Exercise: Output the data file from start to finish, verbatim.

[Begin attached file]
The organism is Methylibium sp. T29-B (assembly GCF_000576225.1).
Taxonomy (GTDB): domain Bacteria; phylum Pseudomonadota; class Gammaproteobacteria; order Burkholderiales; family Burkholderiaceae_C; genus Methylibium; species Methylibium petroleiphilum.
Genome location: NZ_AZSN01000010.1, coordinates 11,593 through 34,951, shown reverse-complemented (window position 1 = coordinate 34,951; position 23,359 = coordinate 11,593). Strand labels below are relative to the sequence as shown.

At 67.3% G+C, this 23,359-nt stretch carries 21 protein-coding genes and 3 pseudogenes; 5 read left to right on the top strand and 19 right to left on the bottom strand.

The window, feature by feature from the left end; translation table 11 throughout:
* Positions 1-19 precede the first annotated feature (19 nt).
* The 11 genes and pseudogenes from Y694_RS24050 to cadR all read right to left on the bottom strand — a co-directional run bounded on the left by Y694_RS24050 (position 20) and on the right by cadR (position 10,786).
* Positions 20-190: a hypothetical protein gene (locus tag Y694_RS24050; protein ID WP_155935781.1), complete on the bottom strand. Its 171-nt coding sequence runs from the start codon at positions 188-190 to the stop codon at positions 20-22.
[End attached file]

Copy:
The organism is Methylibium sp. T29-B (assembly GCF_000576225.1).
Taxonomy (GTDB): domain Bacteria; phylum Pseudomonadota; class Gammaproteobacteria; order Burkholderiales; family Burkholderiaceae_C; genus Methylibium; species Methylibium petroleiphilum.
Genome location: NZ_AZSN01000010.1, coordinates 11,593 through 34,951, shown reverse-complemented (window position 1 = coordinate 34,951; position 23,359 = coordinate 11,593). Strand labels below are relative to the sequence as shown.

At 67.3% G+C, this 23,359-nt stretch carries 21 protein-coding genes and 3 pseudogenes; 5 read left to right on the top strand and 19 right to left on the bottom strand.

The window, feature by feature from the left end; translation table 11 throughout:
* Positions 1-19 precede the first annotated feature (19 nt).
* The 11 genes and pseudogenes from Y694_RS24050 to cadR all read right to left on the bottom strand — a co-directional run bounded on the left by Y694_RS24050 (position 20) and on the right by cadR (position 10,786).
* Positions 20-190: a hypothetical protein gene (locus tag Y694_RS24050; protein ID WP_155935781.1), complete on the bottom strand. Its 171-nt coding sequence runs from the start codon at positions 188-190 to the stop codon at positions 20-22.